China’s Next Looming Crisis: Pork Shortage

It’s turning out that the Trump administration’s trade war with China is not the only major problem for the far eastern power. The year-long swine flu has had a disastrous effect on that nation’s food supply, and it is quite possibly going to be a gigantic issue for Chairman Xi.

Fears over a year-long outbreak of deadly African swine fever have steadily grown to the point that the topic now dominates the nation’s domestic and foreign agenda with talk of “pork politics”, “pork economics” and “pork diplomacy”.

There’s good reason for the fuss. Pork is the principal source of dietary protein for the Chinese, who consume half the world’s supplies. Since the virus was discovered at a farm not far from China’s border with Russia in August last year, it has spread to all 31 mainland provinces and up to 200 million pigs – nearly half the number in the country – have either died from the disease or been culled.

Couple that with President Trump’s tariffs, and thing in China have gotten really expensive for the people.

Pork, as the biggest single consumer goods item in the consumer price index (CPI) basket, is a key player in inflation. It accounts for 10 percentage points of food prices and more than three percentage points overall in China’s CPI. That is why the 46.7 per cent year-on-year jump in pork prices in August pushed the CPI to a 20-month high of 2.8 per cent last month. The price of pork was responsible for more than 100 basis points, and more than one third of the headline inflation figure last month, according to data released by China’s National Bureau of Statistics on Tuesday.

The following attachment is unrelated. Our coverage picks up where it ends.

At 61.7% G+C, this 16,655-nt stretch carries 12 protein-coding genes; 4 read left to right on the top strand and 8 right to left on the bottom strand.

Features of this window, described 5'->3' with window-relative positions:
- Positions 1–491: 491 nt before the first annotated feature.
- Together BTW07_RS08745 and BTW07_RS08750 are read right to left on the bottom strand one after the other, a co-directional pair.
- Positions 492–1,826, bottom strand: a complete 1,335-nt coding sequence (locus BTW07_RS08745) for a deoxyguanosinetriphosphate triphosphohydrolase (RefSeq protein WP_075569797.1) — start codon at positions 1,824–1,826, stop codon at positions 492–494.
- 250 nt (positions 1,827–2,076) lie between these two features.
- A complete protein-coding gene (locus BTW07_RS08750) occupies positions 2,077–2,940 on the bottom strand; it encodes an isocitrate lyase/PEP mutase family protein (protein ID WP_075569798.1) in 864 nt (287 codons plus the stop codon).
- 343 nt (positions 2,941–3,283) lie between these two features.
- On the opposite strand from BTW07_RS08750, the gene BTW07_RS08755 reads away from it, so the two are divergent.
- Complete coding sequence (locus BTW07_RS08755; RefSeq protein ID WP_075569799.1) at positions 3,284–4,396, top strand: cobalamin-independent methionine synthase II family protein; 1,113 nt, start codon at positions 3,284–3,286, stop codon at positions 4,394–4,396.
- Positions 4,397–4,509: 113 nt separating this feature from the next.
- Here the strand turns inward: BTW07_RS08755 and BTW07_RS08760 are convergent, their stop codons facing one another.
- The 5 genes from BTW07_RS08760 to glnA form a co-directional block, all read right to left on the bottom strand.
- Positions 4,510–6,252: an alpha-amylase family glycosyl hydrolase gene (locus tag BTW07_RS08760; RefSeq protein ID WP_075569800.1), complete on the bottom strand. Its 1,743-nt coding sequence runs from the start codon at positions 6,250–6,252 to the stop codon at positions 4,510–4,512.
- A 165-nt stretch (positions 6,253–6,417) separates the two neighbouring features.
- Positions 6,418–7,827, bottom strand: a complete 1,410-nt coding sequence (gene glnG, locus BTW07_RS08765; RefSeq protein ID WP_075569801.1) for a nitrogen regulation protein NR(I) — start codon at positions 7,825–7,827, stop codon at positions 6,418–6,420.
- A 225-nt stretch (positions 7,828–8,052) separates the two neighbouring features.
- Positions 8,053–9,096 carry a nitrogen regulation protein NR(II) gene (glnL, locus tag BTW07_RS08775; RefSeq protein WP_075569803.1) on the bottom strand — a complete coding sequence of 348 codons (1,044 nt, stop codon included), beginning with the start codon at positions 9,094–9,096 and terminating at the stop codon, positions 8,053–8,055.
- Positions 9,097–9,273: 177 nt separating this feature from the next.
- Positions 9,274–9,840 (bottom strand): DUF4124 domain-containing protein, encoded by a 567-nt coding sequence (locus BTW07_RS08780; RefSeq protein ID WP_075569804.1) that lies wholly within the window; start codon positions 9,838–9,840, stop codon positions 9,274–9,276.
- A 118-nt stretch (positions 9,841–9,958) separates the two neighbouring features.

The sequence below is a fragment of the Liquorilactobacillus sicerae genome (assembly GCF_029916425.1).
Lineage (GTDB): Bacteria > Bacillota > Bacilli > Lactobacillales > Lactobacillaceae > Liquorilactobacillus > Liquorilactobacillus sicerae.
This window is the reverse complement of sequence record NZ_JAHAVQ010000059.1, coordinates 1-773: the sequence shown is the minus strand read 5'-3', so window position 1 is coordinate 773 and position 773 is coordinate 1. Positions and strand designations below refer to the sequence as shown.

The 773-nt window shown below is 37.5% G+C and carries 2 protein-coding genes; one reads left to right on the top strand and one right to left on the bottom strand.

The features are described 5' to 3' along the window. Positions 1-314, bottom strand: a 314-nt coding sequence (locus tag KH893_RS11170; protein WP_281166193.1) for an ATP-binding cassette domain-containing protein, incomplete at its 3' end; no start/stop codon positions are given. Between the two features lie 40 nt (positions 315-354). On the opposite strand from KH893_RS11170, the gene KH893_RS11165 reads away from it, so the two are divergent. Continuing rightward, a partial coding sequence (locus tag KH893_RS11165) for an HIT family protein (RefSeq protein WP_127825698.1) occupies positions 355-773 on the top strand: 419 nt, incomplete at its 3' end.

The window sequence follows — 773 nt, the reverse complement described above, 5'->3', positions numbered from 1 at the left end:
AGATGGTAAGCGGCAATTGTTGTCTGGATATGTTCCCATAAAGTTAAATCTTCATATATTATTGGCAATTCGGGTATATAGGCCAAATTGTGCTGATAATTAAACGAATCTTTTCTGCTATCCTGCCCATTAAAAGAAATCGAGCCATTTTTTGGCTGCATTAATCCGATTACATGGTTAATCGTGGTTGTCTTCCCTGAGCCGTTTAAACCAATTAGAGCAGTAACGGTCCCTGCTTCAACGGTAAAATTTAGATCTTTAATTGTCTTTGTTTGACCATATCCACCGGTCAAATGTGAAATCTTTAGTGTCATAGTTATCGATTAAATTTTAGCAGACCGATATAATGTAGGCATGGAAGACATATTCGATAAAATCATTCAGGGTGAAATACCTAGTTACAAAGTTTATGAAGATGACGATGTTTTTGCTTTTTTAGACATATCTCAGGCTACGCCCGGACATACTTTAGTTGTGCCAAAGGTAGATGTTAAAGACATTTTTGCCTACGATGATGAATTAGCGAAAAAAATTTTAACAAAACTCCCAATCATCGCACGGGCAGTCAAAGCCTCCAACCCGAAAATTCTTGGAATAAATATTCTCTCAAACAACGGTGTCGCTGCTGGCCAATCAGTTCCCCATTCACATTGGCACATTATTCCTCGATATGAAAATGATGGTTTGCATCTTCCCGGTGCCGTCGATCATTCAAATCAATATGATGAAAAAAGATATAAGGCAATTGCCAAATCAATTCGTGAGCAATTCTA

What’s more, when pork prices rise, they drag other foods with them. The prices of chicken, beef and lamb are also now soaring, as consumers seek more affordable meats as substitutes.

In turn, the rising cost of living weakens consumers’ spending power, thereby undermining the government’s efforts to restructure the Chinese economy from being overreliant on capital investment and exports to one based on private consumption.

And the price of soybeans doesn’t help.

For now, though, it looks like China has a looming disaster on its hands.

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